The 34 Day Journal can be a standalone or an add-on to your calendar or planner system. This is the tool to kick-start your day and feel accomplished at the end of it. We spend a lot of time marking our calendar with appointments, events, and scheduled activities, but we don't seem to spend as much effort managing the time around those items and the tasks that fill that time up.
Determining which “to dos” make it onto your daily plan requires a quick system. It is not time-consuming, but you need to do it daily. You must build your week and then curate your day. By looking at your week as a whole (say on Sunday or Monday morning) you are using bigger events (soccer practice, an important meeting, your travel schedule) as the framework you build around. It is the foundation. When it comes to planning the day you need to become a curator. You need to take your large number of possible targets and decide on a daily basis what earns its way onto your day. There is a rule: you can only build out a day either the night before or the morning of.
There is constantly a list of all the "things" you need to take care of running through your brain. It is taking up "brain space." You need to get those out of your head and living somewhere else. This is the place, the "Running To Do List." Every day you can sit down and reference this "to do" list as you build out your day. This is particularly helpful with those items that don't have to happen now but need to be addressed very soon. Eg. the car needs an oil change. You aren't going to jump in your car the moment you think about that to go take care of it. But by placing it on your "Running To Do List" that task can live somewhere else until you are ready for it.
The 34 Day Journal includes to pages dedicated to a monthly layout. First off, I should be clear, these pages aren't for everyone. Lots of people have calendars with other weekly planners, on their wall, or on their phone. This is just an option for those that might want to jot big things down. Personally, I recommend a digital calendar to go with your 34 Day Journal, read about that setup here. Why two months? Well clearly 34 days is more then 2 months. This allows you to jot down this month's items and spill over into next month if you need to.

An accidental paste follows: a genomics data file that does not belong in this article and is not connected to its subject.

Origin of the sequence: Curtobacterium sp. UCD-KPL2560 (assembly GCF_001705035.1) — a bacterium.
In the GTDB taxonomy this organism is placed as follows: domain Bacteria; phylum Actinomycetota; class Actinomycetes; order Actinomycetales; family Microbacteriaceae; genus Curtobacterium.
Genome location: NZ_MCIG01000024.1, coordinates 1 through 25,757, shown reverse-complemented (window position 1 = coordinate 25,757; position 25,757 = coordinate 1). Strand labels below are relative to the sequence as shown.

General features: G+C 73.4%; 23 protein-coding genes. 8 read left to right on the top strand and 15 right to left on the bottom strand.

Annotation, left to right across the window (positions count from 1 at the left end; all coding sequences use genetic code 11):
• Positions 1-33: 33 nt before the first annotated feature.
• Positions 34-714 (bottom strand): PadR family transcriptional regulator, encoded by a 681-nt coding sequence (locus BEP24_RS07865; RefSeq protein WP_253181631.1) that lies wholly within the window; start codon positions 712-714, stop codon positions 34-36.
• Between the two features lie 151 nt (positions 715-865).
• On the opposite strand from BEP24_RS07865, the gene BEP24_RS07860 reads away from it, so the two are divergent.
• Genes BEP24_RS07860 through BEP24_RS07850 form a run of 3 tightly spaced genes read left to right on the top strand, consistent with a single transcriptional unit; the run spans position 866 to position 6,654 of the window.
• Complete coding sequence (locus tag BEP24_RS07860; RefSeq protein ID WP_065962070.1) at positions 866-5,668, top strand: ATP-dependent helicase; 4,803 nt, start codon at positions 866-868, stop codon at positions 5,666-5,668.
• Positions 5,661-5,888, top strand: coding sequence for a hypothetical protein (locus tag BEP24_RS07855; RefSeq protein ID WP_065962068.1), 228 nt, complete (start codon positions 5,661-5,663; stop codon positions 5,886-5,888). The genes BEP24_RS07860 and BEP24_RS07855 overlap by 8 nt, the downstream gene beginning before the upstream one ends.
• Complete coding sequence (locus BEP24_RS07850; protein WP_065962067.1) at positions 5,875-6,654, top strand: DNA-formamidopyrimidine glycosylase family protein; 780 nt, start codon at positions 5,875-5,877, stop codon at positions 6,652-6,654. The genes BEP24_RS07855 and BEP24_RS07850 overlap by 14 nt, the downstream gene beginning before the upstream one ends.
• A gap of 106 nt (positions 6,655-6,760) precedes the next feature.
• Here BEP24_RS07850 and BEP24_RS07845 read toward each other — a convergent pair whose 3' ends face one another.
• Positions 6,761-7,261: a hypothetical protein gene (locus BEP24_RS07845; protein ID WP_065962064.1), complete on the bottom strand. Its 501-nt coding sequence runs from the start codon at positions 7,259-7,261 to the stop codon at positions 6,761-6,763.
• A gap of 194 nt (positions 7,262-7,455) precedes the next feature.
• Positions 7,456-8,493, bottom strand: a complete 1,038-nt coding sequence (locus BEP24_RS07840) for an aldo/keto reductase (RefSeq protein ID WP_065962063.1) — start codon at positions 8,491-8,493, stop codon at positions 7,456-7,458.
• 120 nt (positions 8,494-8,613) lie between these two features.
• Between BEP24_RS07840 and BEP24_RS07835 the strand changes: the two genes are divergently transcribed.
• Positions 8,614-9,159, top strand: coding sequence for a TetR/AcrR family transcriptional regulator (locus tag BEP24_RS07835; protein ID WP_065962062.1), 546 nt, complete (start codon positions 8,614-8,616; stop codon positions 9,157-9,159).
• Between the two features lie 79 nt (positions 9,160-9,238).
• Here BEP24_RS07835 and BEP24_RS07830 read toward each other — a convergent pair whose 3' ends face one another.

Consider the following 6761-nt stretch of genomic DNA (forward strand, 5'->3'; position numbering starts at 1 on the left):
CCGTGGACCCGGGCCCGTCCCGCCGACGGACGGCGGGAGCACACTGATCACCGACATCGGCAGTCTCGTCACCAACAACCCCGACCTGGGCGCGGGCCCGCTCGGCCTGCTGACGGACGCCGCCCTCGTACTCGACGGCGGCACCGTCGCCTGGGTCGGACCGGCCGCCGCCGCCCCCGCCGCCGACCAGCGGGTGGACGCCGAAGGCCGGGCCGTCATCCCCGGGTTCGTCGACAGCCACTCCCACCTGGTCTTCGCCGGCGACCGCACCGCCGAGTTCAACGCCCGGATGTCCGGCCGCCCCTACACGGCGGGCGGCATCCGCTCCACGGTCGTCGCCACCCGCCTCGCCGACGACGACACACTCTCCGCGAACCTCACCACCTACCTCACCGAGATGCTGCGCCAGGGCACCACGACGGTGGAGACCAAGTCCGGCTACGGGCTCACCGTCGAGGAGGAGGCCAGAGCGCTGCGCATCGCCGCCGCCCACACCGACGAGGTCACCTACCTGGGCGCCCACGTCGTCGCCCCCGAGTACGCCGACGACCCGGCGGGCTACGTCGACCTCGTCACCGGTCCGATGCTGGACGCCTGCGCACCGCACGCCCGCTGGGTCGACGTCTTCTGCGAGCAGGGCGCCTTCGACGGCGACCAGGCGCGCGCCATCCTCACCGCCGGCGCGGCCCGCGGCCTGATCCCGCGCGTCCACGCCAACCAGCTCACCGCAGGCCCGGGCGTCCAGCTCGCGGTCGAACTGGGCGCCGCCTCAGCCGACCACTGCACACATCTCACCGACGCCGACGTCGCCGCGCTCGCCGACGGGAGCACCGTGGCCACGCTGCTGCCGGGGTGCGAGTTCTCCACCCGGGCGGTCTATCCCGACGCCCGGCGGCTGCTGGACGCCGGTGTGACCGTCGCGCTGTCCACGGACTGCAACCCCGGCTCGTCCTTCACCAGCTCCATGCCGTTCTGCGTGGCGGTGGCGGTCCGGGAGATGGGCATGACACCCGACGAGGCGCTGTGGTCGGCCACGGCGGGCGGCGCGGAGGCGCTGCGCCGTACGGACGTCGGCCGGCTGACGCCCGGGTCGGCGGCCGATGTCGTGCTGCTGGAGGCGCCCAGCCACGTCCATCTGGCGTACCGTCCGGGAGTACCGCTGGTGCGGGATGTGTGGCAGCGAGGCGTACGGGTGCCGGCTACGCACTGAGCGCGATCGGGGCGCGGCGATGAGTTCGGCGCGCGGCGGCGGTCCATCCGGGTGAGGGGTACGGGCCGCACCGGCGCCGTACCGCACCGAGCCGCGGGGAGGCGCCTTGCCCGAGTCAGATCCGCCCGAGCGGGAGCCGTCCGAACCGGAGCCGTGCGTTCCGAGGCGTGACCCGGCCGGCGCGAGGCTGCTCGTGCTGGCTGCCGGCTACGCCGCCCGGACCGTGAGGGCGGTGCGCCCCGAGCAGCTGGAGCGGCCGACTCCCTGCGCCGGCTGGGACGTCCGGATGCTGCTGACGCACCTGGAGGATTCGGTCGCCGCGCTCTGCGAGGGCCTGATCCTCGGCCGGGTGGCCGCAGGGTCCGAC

Spend time at the beginning of each week (Sunday/Monday) reviewing your calendar to see what is on your plate over the next 7 days. Review your paper monthly calendar and digital calender to filter everything down to these next seven days. Be sure to include any recurring events. By looking at your week as a whole (Sunday or Monday morning) you are using bigger events (soccer practice, an important meeting, your travel schedule) as the framework you build around. It is the foundation.
Part of getting a jump start on your week is taking the “time sucks” off your list. As you look at the week ahead plan your meals in advance. Be sure to plan according to events that may impact prep or cook time. The meal plan chart also acts as your grocery list. Planning meals in advance will allow you to curate your day around them and save you time mulling over the most dreaded question, “what’s for dinner”?
Here is where the rubber meets the road. This is the place you make progress, by being intentional about each day. Lofty goals can be intimidating. The give us an endpoint, but don’t tackle the journey to get there. That is the hard part. It is spending each day intentionally that makes the difference. It is the 1% improvements that build the long-term success. The daily page helps you focus on what is right in front of you. In months you will look back and see that it’s the string daily tasks that time after time that makes the big difference.
At times your tasks are more like projects. When you plan each day you need to have a holding place for more long term work. The project planner allows you to take a project, break it down, and break it down some more. Transfer those items to your daily page and knock them out one by one.